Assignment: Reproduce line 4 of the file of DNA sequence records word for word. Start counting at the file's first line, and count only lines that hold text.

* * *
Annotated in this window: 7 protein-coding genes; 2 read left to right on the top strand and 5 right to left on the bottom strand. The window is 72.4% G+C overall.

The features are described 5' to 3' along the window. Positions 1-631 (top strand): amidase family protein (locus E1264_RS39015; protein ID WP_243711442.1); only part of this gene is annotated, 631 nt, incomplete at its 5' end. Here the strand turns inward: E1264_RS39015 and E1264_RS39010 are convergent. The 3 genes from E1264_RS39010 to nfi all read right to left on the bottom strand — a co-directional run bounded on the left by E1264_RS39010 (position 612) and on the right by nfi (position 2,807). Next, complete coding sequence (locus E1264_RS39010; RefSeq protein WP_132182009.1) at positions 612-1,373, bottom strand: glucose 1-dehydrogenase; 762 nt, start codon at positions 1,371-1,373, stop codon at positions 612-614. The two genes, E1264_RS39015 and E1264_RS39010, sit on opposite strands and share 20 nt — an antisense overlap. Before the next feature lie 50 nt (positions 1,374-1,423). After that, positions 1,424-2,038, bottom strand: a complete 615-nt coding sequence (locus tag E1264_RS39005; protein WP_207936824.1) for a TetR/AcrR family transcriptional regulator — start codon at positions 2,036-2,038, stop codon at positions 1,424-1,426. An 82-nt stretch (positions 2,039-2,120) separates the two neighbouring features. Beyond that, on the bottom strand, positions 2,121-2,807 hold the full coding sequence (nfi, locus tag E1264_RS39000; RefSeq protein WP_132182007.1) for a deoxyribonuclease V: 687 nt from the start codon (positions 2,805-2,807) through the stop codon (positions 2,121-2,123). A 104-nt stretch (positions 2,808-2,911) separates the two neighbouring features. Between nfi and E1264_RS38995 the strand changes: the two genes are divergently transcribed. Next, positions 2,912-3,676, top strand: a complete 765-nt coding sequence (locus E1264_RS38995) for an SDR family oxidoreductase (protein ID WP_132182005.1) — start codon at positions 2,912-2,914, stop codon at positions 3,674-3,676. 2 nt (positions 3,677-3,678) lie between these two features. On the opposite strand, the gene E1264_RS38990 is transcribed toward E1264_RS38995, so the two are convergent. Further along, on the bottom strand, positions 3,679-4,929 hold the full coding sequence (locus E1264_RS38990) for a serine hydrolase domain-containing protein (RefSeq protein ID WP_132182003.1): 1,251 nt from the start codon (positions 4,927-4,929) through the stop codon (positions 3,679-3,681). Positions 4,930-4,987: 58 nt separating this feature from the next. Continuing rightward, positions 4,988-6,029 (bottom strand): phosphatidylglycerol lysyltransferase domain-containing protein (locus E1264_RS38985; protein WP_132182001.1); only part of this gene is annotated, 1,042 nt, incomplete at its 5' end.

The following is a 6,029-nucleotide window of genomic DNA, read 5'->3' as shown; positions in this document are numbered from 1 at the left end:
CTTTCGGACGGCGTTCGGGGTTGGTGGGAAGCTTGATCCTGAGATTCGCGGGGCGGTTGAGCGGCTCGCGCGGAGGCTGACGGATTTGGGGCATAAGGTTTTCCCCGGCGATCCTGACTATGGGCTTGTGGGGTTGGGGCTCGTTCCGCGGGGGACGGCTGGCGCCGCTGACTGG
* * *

CTTTCGGACGGCGTTCGGGGTTGGTGGGAAGCTTGATCCTGAGATTCGCGGGGCGGTTGAGCGGCTCGCGCGGAGGCTGACGGATTTGGGGCATAAGGTTTTCCCCGGCGATCCTGACTATGGGCTTGTGGGGTTGGGGCTCGTTCCGCGGGGGACGGCTGGCGCCGCTGACTGG